“Azg” says a large part of Armenia’s population is “not represented at all in the parliament” and this fact will have important repercussions for the country’s political life. “The intellectual stratum of our people does not sympathize with the Republican Party and its leaders, does not and did not believe in Orinats Yerkir’s tricks, abhors and is scared of the prospect of Dashnaktsutyun coming to power, does not attribute any messianic mission to Artashes Geghamian and his organization, does not want to be duped by the adventurers from the Artarutyun bloc,” the paper claims. “As a result, more than 160,000 intellectuals…have found themselves on the sidelines of the national political life.”
In an interview with “Iravunk,” the Republican Party’s parliamentary leader, Galust Sahakian, defends powerful individuals with notorious nicknames who are often portrayed by the media as criminal elements. Sahakian says many of them are real patriots who fought in Nagorno-Karabakh and are now successful businessmen. “Not to mention the fact that they support hundreds of families and are able to occupy a certain position in the society,” he says. Sahakian insists that this year’s elections did not strengthen the criminal underworld. As for the recent wave of killings, the Republican leaders says it is “the entire society,” not the police, which is responsible for them. Such killings are dangerous because they “have a great impact on the people.”
“Hayots Ashkhar” says rumors were circulating in Yerevan this week about an attempt on the life of millionaire businessman Samvel Aleksanian. They turned out to be false. Incidentally though, businesses belonging to Samvel Aleksanian were closed for several days.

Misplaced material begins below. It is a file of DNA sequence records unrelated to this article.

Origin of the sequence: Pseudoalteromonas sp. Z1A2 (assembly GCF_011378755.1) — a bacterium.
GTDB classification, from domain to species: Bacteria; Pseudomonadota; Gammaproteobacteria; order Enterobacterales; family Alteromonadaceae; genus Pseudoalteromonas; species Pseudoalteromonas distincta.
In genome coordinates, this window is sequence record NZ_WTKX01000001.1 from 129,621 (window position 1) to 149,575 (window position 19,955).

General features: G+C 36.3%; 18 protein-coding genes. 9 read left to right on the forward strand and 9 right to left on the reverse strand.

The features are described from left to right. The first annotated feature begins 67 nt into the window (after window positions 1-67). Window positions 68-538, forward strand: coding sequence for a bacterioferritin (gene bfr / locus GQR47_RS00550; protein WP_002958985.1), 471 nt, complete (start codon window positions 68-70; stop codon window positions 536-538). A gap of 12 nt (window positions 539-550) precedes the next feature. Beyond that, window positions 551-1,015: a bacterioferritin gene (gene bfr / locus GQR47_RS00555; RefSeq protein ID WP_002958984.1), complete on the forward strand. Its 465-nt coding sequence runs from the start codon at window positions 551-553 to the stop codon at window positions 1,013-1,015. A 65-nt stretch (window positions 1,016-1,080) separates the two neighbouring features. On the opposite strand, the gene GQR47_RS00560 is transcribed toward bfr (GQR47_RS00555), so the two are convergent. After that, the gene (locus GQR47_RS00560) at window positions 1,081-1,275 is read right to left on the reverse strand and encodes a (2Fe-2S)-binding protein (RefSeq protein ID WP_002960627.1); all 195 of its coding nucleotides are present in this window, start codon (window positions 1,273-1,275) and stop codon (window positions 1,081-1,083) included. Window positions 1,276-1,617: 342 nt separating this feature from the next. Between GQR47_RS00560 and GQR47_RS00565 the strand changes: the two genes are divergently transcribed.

“Aravot” quotes human rights campaigner Vartan Harutiunian as accusing Prosecutor General Aram Tamazian of “justifying” the recent high-profile killings with arguments that more people used to be murdered in Armenia in the early 1990s. Harutiunian says the recent killings were not ordinary ones. Hence, their broad public resonance.
“We journalists are often rebuked that we do not want to see anything good and only enjoy exaggerating various kinds of shortcomings and negative phenomena, while the country is experiencing an upswing unheard of,” “Hayots Ashkhar” comments sarcastically. “The sun is shining, rain is falling, fruit is maturing, the dollar is strengthening and the pensions will soon be raised by as much as 300 drams. These are the times when one should see good things in every area. Whatever happens…you should hold your nerve, look attentively and find the good thing. If you don’t find, you will be a bad guy, an enemy of reforms and progress.”